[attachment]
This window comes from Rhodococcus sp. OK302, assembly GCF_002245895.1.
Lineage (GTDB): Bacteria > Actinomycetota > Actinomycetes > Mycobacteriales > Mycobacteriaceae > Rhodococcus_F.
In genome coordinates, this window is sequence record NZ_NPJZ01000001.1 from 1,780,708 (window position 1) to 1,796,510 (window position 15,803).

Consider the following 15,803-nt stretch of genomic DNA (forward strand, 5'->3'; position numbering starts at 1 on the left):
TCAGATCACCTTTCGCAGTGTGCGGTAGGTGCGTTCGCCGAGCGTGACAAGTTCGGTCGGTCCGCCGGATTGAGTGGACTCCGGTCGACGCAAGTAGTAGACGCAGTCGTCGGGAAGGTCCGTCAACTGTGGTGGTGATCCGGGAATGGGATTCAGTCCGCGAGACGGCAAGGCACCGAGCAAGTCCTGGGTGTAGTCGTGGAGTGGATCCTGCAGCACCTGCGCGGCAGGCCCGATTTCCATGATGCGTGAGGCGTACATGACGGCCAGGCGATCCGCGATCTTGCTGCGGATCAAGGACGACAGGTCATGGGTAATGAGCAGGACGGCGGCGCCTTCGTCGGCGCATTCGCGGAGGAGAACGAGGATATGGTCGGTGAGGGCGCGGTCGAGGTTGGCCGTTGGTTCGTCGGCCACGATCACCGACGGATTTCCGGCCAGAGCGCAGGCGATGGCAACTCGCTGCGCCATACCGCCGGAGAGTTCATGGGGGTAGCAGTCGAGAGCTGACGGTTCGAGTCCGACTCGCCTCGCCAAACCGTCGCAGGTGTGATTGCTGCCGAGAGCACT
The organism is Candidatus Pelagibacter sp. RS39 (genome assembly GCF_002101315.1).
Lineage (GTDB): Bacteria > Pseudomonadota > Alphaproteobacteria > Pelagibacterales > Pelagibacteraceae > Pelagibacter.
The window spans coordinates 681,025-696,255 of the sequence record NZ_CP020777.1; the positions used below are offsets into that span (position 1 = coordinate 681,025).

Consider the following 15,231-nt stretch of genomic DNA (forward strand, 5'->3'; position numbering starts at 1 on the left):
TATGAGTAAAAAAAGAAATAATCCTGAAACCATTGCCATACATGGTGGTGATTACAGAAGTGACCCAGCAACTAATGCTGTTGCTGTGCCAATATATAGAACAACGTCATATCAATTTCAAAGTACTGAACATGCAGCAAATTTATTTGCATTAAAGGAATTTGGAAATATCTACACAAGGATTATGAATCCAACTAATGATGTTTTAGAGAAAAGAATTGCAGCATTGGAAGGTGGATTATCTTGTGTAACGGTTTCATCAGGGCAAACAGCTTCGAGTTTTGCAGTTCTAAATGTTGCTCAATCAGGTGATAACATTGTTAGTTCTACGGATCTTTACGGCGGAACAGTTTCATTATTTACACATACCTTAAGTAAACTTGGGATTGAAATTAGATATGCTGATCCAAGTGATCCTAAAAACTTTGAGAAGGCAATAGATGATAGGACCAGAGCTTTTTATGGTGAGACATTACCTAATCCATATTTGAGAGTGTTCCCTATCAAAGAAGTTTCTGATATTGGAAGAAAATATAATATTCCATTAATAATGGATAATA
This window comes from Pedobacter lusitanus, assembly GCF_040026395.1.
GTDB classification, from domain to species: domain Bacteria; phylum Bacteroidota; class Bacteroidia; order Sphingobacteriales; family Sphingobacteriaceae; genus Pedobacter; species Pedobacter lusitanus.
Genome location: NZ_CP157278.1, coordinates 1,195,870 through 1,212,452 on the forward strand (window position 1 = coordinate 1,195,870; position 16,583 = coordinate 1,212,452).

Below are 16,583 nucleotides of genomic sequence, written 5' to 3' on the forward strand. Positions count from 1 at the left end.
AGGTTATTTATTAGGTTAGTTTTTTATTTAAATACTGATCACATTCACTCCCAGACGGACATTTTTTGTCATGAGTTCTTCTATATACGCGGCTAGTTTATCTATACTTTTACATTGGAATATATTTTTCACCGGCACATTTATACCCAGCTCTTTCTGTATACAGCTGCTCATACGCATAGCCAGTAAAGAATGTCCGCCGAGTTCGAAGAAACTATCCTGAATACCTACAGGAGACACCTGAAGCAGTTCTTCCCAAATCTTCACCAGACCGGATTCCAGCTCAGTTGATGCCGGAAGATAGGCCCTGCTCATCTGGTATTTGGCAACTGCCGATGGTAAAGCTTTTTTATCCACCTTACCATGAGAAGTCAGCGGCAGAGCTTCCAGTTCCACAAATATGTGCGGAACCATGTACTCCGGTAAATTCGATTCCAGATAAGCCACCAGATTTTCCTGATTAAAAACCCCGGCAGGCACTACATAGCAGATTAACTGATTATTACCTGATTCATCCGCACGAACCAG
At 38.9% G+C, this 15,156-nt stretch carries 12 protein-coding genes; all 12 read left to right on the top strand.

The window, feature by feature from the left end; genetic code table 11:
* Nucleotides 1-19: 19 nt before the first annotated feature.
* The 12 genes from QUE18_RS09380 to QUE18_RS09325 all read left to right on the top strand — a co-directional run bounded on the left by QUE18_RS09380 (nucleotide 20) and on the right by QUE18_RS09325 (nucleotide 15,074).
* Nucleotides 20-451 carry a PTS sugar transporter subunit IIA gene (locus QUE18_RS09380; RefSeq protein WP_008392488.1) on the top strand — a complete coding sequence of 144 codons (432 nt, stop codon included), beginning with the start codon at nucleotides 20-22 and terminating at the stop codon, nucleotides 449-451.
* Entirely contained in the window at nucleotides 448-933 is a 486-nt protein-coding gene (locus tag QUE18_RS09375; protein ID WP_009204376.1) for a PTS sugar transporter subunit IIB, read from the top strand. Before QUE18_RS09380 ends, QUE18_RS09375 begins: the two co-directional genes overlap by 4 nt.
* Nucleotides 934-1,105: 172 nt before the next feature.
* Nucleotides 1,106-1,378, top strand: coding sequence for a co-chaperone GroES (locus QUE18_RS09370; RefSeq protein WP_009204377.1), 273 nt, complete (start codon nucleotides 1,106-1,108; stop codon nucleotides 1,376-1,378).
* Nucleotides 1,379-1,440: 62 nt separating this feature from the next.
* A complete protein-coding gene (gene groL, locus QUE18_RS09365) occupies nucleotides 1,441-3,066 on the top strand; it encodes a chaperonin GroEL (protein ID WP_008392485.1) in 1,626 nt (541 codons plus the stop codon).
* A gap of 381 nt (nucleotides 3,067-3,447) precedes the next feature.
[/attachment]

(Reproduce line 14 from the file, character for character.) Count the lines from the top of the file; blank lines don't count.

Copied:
Below are 16,583 nucleotides of genomic sequence, written 5' to 3' on the forward strand. Positions count from 1 at the left end.